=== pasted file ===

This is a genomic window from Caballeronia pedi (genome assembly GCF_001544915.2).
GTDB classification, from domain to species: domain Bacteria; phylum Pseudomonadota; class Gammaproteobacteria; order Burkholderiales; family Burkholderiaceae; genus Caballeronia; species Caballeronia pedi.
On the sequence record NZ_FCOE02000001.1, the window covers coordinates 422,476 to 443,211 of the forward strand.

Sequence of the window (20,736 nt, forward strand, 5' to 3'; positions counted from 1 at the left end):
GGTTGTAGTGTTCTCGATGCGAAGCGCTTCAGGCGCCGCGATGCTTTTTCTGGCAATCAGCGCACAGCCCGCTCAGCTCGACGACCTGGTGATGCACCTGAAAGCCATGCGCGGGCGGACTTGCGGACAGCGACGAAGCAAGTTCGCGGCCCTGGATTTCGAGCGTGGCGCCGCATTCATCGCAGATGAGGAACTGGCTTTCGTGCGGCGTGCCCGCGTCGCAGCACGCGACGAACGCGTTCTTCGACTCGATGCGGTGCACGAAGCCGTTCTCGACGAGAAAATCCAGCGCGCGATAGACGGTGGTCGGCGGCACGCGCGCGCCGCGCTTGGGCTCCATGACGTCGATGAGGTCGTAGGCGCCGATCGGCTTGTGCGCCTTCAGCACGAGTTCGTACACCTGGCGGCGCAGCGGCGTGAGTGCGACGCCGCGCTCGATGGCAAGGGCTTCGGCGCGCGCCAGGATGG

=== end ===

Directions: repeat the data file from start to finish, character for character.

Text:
This is a genomic window from Caballeronia pedi (genome assembly GCF_001544915.2).
GTDB classification, from domain to species: domain Bacteria; phylum Pseudomonadota; class Gammaproteobacteria; order Burkholderiales; family Burkholderiaceae; genus Caballeronia; species Caballeronia pedi.
On the sequence record NZ_FCOE02000001.1, the window covers coordinates 422,476 to 443,211 of the forward strand.

Sequence of the window (20,736 nt, forward strand, 5' to 3'; positions counted from 1 at the left end):
GGTTGTAGTGTTCTCGATGCGAAGCGCTTCAGGCGCCGCGATGCTTTTTCTGGCAATCAGCGCACAGCCCGCTCAGCTCGACGACCTGGTGATGCACCTGAAAGCCATGCGCGGGCGGACTTGCGGACAGCGACGAAGCAAGTTCGCGGCCCTGGATTTCGAGCGTGGCGCCGCATTCATCGCAGATGAGGAACTGGCTTTCGTGCGGCGTGCCCGCGTCGCAGCACGCGACGAACGCGTTCTTCGACTCGATGCGGTGCACGAAGCCGTTCTCGACGAGAAAATCCAGCGCGCGATAGACGGTGGTCGGCGGCACGCGCGCGCCGCGCTTGGGCTCCATGACGTCGATGAGGTCGTAGGCGCCGATCGGCTTGTGCGCCTTCAGCACGAGTTCGTACACCTGGCGGCGCAGCGGCGTGAGTGCGACGCCGCGCTCGATGGCAAGGGCTTCGGCGCGCGCCAGGATGG